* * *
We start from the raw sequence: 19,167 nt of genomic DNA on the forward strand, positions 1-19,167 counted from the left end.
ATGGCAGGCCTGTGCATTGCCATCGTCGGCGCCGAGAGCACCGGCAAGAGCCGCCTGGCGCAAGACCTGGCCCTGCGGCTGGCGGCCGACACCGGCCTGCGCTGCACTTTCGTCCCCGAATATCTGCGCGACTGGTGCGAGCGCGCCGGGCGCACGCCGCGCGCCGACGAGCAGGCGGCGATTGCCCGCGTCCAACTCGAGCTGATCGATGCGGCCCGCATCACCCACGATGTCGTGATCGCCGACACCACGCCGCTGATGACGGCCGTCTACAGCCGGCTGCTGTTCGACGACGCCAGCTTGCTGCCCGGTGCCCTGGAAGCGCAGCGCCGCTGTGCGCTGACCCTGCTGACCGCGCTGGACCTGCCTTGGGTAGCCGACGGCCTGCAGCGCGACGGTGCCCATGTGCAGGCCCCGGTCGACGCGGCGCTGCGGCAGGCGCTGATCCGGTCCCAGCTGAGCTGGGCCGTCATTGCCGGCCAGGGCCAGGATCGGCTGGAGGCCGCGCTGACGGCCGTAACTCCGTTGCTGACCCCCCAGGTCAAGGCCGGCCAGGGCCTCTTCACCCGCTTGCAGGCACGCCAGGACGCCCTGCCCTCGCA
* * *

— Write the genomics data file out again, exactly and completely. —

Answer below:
We start from the raw sequence: 19,167 nt of genomic DNA on the forward strand, positions 1-19,167 counted from the left end.
ATGGCAGGCCTGTGCATTGCCATCGTCGGCGCCGAGAGCACCGGCAAGAGCCGCCTGGCGCAAGACCTGGCCCTGCGGCTGGCGGCCGACACCGGCCTGCGCTGCACTTTCGTCCCCGAATATCTGCGCGACTGGTGCGAGCGCGCCGGGCGCACGCCGCGCGCCGACGAGCAGGCGGCGATTGCCCGCGTCCAACTCGAGCTGATCGATGCGGCCCGCATCACCCACGATGTCGTGATCGCCGACACCACGCCGCTGATGACGGCCGTCTACAGCCGGCTGCTGTTCGACGACGCCAGCTTGCTGCCCGGTGCCCTGGAAGCGCAGCGCCGCTGTGCGCTGACCCTGCTGACCGCGCTGGACCTGCCTTGGGTAGCCGACGGCCTGCAGCGCGACGGTGCCCATGTGCAGGCCCCGGTCGACGCGGCGCTGCGGCAGGCGCTGATCCGGTCCCAGCTGAGCTGGGCCGTCATTGCCGGCCAGGGCCAGGATCGGCTGGAGGCCGCGCTGACGGCCGTAACTCCGTTGCTGACCCCCCAGGTCAAGGCCGGCCAGGGCCTCTTCACCCGCTTGCAGGCACGCCAGGACGCCCTGCCCTCGCA